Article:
Uncanny Tomato Sauce

Summer tomatoes and recipe for summer tomato sauce.

It's summer in Italy. Farmers in the open-air market of Florence's Piazza Santo Spirito are selling their tomatoes, just-picked, stems still scented with the nose-prickling aroma of the plant. Some varieties are named for the areas where they originated: Pachino (a small town on the southeast tip of Sicily), San Marzano (a village outside Naples), riccio fiorentino (Florentine Curled), costoluto genovese (Genoese Ridged). Others are called by their shape - pear, plum, ox-heart, lightbulb or cherry (which are always still attached to the stem). They appear at the market in every shade of maturity, from unripe green through greenish with a rosy blush to bright red.

Tomatoes just beginning to ripen (green on the verge of pink, firm and acid, with a delicate, barely tomato flavor) are the Italian choice for salads, or to slice, flour and fry. Ripe ones (any but plum or cherry tomatoes) often join mozzarella and basil to make insalata caprese, a world-class dish of simplicity and ease. Plum tomatoes will be split, scooped out and baked with a filling of garlic, basil or parsley and good olive oil. But probably the most popular use of big, summer-ripened tomatoes is in quick sauces, paired with pasta. In Florence, everyone makes the switch from canned to fresh tomatoes for pasta right around the middle of July.

There are dozens of variations on two basic themes: raw or cooked tomato sauces. The former are usually made from peeled, seeded and chopped fresh tomatoes, marinated with garlic, herbs, extra-virgin olive oil, salt and pepper. Local names for raw tomato sauce can differ from region to region, but look for pasta alla checca near Rome and al pomodoro crudo elsewhere.

Fresh tomato sauces are often cooked for less time than most pasta - wonderful, since no one wants to spend a lot of time by the stove in the Mediterranean heat. In these lightly cooked sauces the only constants are tomatoes and extra-virgin olive oil. Variables include garlic or onion, basil or oregano, capers, olives or peperoncini (hot peppers). And, in summer, fresh tomatoes are substituted for canned in all the standard cooked-tomato recipes like puttanesca or amatriciana.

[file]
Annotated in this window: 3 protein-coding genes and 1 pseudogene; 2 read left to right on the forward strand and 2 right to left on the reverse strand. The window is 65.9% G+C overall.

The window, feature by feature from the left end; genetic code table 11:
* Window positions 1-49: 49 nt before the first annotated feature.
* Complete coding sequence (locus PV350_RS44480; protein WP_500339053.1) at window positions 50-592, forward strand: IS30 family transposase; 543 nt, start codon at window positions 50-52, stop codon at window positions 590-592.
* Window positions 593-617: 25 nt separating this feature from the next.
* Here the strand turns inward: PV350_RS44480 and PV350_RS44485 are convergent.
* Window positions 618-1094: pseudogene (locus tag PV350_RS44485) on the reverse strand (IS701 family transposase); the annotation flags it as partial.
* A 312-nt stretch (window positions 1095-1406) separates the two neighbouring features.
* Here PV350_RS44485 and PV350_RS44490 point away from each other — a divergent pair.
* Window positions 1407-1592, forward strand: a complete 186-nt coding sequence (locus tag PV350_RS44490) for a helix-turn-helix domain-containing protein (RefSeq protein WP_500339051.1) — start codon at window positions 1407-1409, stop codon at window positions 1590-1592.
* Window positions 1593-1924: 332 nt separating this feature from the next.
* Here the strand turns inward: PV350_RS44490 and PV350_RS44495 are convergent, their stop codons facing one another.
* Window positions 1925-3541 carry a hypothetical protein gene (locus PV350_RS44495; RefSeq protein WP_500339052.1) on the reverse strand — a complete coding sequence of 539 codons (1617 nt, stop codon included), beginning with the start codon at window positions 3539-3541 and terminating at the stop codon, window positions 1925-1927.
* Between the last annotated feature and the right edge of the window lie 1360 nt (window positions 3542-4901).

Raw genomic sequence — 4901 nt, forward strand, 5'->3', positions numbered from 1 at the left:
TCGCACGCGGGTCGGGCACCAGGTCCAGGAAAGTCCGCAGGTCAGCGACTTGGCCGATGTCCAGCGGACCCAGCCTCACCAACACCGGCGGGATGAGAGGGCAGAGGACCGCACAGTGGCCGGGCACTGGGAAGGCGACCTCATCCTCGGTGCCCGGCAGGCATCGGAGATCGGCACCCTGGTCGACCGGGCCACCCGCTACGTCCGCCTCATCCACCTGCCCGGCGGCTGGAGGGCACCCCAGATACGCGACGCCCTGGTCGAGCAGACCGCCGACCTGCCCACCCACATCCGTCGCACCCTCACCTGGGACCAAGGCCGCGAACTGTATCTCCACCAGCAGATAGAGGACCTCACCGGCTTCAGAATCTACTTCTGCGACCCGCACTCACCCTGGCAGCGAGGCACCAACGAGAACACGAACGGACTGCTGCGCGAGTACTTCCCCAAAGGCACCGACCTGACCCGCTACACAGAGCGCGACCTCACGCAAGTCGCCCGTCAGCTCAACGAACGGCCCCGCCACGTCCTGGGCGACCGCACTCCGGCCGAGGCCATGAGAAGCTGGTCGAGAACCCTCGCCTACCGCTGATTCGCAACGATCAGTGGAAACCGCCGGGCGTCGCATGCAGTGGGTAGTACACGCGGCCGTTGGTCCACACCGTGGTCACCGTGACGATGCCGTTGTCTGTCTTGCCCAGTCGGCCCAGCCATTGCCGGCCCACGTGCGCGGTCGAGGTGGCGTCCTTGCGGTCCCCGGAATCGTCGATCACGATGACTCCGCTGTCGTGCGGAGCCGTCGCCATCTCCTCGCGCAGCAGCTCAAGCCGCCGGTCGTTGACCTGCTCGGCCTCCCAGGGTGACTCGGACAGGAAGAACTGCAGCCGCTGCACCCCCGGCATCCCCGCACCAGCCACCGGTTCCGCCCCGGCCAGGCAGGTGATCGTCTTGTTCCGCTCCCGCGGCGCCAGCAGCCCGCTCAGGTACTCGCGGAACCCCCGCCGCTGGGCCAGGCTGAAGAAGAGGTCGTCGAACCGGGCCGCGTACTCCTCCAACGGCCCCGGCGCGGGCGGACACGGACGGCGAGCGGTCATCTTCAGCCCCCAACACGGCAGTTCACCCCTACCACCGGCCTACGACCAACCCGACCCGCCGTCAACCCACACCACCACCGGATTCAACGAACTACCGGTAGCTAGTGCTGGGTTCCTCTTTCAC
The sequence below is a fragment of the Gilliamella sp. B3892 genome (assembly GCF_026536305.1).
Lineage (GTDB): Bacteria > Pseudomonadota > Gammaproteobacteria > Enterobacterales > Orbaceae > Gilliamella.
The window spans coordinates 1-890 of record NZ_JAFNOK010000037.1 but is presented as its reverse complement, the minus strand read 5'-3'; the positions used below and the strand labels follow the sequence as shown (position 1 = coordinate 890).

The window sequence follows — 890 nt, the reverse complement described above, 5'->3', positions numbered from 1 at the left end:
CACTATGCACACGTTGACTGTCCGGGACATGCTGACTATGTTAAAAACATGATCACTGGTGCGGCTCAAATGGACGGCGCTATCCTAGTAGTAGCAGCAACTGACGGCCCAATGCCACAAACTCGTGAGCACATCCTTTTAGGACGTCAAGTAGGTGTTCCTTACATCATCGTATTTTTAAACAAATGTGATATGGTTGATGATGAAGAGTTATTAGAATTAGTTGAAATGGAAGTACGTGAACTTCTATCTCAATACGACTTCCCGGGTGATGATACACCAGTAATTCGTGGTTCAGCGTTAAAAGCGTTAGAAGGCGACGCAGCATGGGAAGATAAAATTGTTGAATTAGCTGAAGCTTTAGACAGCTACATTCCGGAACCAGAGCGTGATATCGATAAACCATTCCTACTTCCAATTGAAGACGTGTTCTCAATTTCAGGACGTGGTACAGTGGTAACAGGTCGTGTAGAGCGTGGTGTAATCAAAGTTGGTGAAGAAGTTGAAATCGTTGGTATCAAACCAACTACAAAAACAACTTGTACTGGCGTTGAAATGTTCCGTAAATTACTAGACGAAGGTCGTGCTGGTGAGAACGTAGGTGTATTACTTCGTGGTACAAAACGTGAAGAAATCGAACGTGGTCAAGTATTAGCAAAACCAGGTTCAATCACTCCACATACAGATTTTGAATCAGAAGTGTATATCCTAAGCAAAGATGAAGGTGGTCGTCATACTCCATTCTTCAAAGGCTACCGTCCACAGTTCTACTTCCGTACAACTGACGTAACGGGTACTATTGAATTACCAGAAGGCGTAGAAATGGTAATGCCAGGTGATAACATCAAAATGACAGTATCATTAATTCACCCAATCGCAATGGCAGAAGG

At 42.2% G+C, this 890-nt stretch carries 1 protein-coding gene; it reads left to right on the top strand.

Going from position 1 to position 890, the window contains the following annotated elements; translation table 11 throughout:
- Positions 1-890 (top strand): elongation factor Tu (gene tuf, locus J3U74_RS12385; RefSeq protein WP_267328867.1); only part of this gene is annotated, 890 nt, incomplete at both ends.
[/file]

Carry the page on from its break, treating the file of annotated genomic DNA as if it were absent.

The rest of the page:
Garlic and fresh herbs are the flavorings in a simple tomato sauce that I routinely make in less than ten minutes. Below is the recipe, which appears in my latest cookbook, Red, White & Greens. Then try it with your own backyard beauties this summer!

July 29, 1996



Almost all tomato-sauce recipes call for at least 30 minutes of cooking, but you can make this tomato sauce in less than 10 minutes by using a large skillet instead of the conventional saucepan. The tomatoes cook faster on the larger surface of the skillet and taste fresher than sauces subjected to 45 minutes of heat. Pasta is added to the sauce in the skillet to finish cooking both pasta and sauce together. This basic tomato sauce can easily be prepared while waiting for the pasta water to come to a boil. Ripe seasonal tomatoes, preferably plum or sauce tomatoes, which have a lower water content, should be used when available, but first-rate canned tomato pulp is a fine choice for the rest of the year. Those who wish to peel fresh tomatoes should, though it's not necessary.

1 1/2 pounds tomatoes or 2 cups tomato pulp
1 to 2 garlic cloves, minced
3 to 4 tablespoons extra-virgin olive oil
Fine sea salt plus 2 to 3 tablespoons salt
Freshly ground black pepper
5 to 6 quarts water
14 to 16 ounces spaghetti
3 tablespoons chopped fresh basil or any combination of fresh herbs, chopped
1/2 cup grated Parmigiano-Reggiano for topping pasta (optional)

Peel the tomatoes, if desired, with a vegetable peeler or by blanching the tomatoes in boiling water. Cut the tomatoes in half and squeeze the juice and seeds into a strainer over a bowl. Chop or process the tomatoes and add to the reserved juice. Or measure 2 cups of canned tomato pulp or drained plum tomatoes.

Put the garlic in a large nonstick skillet and drizzle with 1 tablespoon extra-virgin olive oil. Place over moderate heat and cook until the garlic barely begins to color.

Add the tomatoes to the skillet and cook over moderately high heat for 5 minutes or until the tomatoes look cooked and most but not all the liquid has evaporated. Add fine sea salt and pepper to taste.

For a smooth sauce, blend the cooked tomatoes in a food processor with the remaining extra-virgin olive oil and return the sauce to the skillet. For a chunky sauce, add the remaining oil before serving.

Bring 5 to 6 quarts of water to a rolling boil. Add 2 to 3 tablespoons salt and the spaghetti; cook until it still offers considerable resistance to the tooth, around three quarters of the cooking time.

Drain the pasta, reserving 2 cups of the cooking water. Add the drained al dente pasta, 1/2 cup pasta-cooking water, and the basil to the skillet with the tomato sauce. Cook over high heat, stirring to mix sauce and pasta, until the pasta is cooked. Add more pasta water if the sauce becomes too dry. Serve immediately, topped with Parmigiano if desired. 

Serves 4 to 6 as a first course. 

-Red, White & Greens by Faith Willinger


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